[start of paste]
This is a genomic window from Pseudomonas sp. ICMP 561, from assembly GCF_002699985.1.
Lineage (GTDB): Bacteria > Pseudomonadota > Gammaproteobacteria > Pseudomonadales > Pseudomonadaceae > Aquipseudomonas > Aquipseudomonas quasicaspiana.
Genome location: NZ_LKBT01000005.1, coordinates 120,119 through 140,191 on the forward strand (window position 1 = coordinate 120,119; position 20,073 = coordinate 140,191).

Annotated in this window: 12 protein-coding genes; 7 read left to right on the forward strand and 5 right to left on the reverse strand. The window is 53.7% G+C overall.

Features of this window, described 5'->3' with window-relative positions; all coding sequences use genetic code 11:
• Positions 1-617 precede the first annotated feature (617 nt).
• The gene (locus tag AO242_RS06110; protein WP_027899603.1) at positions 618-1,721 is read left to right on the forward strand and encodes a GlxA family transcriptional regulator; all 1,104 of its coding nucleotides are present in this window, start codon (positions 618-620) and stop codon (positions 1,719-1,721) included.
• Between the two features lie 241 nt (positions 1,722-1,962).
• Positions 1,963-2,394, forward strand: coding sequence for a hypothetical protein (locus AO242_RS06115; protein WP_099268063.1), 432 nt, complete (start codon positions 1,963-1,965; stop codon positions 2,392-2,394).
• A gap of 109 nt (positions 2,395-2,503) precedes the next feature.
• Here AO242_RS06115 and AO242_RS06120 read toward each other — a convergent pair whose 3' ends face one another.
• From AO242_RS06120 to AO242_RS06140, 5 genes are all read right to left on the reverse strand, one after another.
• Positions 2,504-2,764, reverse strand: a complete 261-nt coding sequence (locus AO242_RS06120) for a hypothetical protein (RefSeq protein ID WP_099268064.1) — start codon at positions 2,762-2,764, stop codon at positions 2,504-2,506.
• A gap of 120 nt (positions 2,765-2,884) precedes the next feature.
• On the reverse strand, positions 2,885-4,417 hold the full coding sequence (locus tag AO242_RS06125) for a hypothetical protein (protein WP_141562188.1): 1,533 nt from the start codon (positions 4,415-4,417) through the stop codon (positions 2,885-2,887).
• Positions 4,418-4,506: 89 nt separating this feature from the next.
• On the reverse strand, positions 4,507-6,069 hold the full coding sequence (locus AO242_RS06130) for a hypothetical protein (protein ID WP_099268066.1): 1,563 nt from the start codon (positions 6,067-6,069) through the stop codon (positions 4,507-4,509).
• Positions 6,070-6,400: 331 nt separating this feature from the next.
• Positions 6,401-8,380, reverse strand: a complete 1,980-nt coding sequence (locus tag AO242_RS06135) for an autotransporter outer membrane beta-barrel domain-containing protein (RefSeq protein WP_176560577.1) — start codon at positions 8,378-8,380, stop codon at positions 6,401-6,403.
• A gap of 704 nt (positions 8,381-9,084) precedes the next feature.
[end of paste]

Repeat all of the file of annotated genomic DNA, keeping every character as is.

This is a genomic window from Pseudomonas sp. ICMP 561, from assembly GCF_002699985.1.
Lineage (GTDB): Bacteria > Pseudomonadota > Gammaproteobacteria > Pseudomonadales > Pseudomonadaceae > Aquipseudomonas > Aquipseudomonas quasicaspiana.
Genome location: NZ_LKBT01000005.1, coordinates 120,119 through 140,191 on the forward strand (window position 1 = coordinate 120,119; position 20,073 = coordinate 140,191).

Annotated in this window: 12 protein-coding genes; 7 read left to right on the forward strand and 5 right to left on the reverse strand. The window is 53.7% G+C overall.

Features of this window, described 5'->3' with window-relative positions; all coding sequences use genetic code 11:
• Positions 1-617 precede the first annotated feature (617 nt).
• The gene (locus tag AO242_RS06110; protein WP_027899603.1) at positions 618-1,721 is read left to right on the forward strand and encodes a GlxA family transcriptional regulator; all 1,104 of its coding nucleotides are present in this window, start codon (positions 618-620) and stop codon (positions 1,719-1,721) included.
• Between the two features lie 241 nt (positions 1,722-1,962).
• Positions 1,963-2,394, forward strand: coding sequence for a hypothetical protein (locus AO242_RS06115; protein WP_099268063.1), 432 nt, complete (start codon positions 1,963-1,965; stop codon positions 2,392-2,394).
• A gap of 109 nt (positions 2,395-2,503) precedes the next feature.
• Here AO242_RS06115 and AO242_RS06120 read toward each other — a convergent pair whose 3' ends face one another.
• From AO242_RS06120 to AO242_RS06140, 5 genes are all read right to left on the reverse strand, one after another.
• Positions 2,504-2,764, reverse strand: a complete 261-nt coding sequence (locus AO242_RS06120) for a hypothetical protein (RefSeq protein ID WP_099268064.1) — start codon at positions 2,762-2,764, stop codon at positions 2,504-2,506.
• A gap of 120 nt (positions 2,765-2,884) precedes the next feature.
• On the reverse strand, positions 2,885-4,417 hold the full coding sequence (locus tag AO242_RS06125) for a hypothetical protein (protein WP_141562188.1): 1,533 nt from the start codon (positions 4,415-4,417) through the stop codon (positions 2,885-2,887).
• Positions 4,418-4,506: 89 nt separating this feature from the next.
• On the reverse strand, positions 4,507-6,069 hold the full coding sequence (locus AO242_RS06130) for a hypothetical protein (protein ID WP_099268066.1): 1,563 nt from the start codon (positions 6,067-6,069) through the stop codon (positions 4,507-4,509).
• Positions 6,070-6,400: 331 nt separating this feature from the next.
• Positions 6,401-8,380, reverse strand: a complete 1,980-nt coding sequence (locus tag AO242_RS06135) for an autotransporter outer membrane beta-barrel domain-containing protein (RefSeq protein WP_176560577.1) — start codon at positions 8,378-8,380, stop codon at positions 6,401-6,403.
• A gap of 704 nt (positions 8,381-9,084) precedes the next feature.